This column first appeared in the San Antonio Express News on November 6, 2017.
President Trump’s tax bill - the “Tax Cuts and Jobs Act” (HR 1) is now before Congress. It must be debated and considered by both the people and by Congress before it becomes law. You have an opportunity to examine the 429 page proposal (at https://waysandmeansforms.house.gov/uploadedfiles/bill_text.pdf) and to express your opinion to your representatives. What are some provisions that may affect Seniors?
HR 1’s provision on Estate Tax and Gift Tax proposes to double the current exemption amount from $5 million to $10 million per individual, adjusted upward for inflation. The exemption would hold at that level (plus inflation) until 2024, when the Estate Tax would be repealed entirely. Billionaires would then have the burden of the estate tax lifted from the shoulders of their heirs. However, the Gift Tax will remain in effect with the $10 million inflation-adjusted lifetime exemption.
On the Income Tax side, HR 1 proposes to eliminate a variety of itemized deductions including the deduction for medical expenses. This could have a severely negative impact on Seniors who must live in nursing homes. Right now, chronically ill individuals can deduct “qualified long-term care expenses” like nursing home and personal care services. They often use their retirement income, or use retirement accounts like IRAs, to pay for those costs.
Retirement income and IRA withdrawals are subject to income taxation. Under current law, when the funds are spent on medical care, the itemized deduction offsets the income tax. Under HR 1, the medical deduction would be eliminated, taxes would increase, and a Senior in a nursing home may have less money to pay for long-term care.
For example, compare the tax situation for an older married man with $60,000 of annual income (half from Social Security and Pension, and half from IRA withdrawals). He is in a nursing home which costs $60,000 per year. Under current law, he would offset his income with the medical deduction, resulting in no income tax. His $60,000 income would all be available to pay the nursing home bill.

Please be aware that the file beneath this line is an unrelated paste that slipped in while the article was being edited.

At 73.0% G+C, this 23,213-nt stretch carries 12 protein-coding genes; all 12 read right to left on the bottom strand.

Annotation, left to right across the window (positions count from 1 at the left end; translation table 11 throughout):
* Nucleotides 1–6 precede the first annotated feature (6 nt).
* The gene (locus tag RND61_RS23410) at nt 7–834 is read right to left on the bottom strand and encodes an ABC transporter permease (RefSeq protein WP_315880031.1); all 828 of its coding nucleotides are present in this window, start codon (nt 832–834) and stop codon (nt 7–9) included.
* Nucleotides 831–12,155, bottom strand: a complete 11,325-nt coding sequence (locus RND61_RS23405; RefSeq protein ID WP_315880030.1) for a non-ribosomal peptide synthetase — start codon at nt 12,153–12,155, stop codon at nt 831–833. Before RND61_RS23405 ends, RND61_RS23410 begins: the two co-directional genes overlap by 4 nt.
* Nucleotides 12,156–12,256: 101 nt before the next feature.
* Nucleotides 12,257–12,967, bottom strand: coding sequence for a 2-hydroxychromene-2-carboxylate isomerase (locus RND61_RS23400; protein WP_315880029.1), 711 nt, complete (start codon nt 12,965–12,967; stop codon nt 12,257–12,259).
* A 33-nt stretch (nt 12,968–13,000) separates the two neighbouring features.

Under HR 1 there is no medical deduction. He would have only a standard deduction of $12,000 and the tax-break for Social Security income. This leaves $45,750 taxable income and about $11,250 income tax paid to the IRS. He would only have $48,750 left to pay his $60,000 nursing home bill, so he would have to spend his savings (or if he has no savings, he might be evicted from the nursing home).
Other major provisions in HR 1 include elimination of the Alternative Minimum Tax, lower corporate taxes, a partial tax reduction for some small business owners, and elimination of most other deductions except for property taxes not to exceed $10,000 and mortgage interest so long as the mortgage is smaller than $500,000.
Charities would also be affected. Currently, all charities are forbidden to endorse political candidates, unless they give up their tax exemption. All charities (except churches) have to file income and expense reports with the IRS to ensure their income is used for charitable purposes. HR 1 proposes to single out churches, allowing them to fund political candidates and campaigns while paying no taxes and making no accounting for these non-charitable expenditures. This would allow churches to be clandestine super-PACs. The proposal is unwise and violates fundamental Constitutional principles many Seniors fought to preserve, like equal protection and keeping government and religion in separate spheres.
Paul Premack is a Certified Elder Law Attorney with offices in San Antonio and Seattle, handling Wills and Trusts, Probate, and Business Entity issues. View past legal columns or submit free questions on legal issues via www.TexasEstateandProbate.com or www.Premack.com.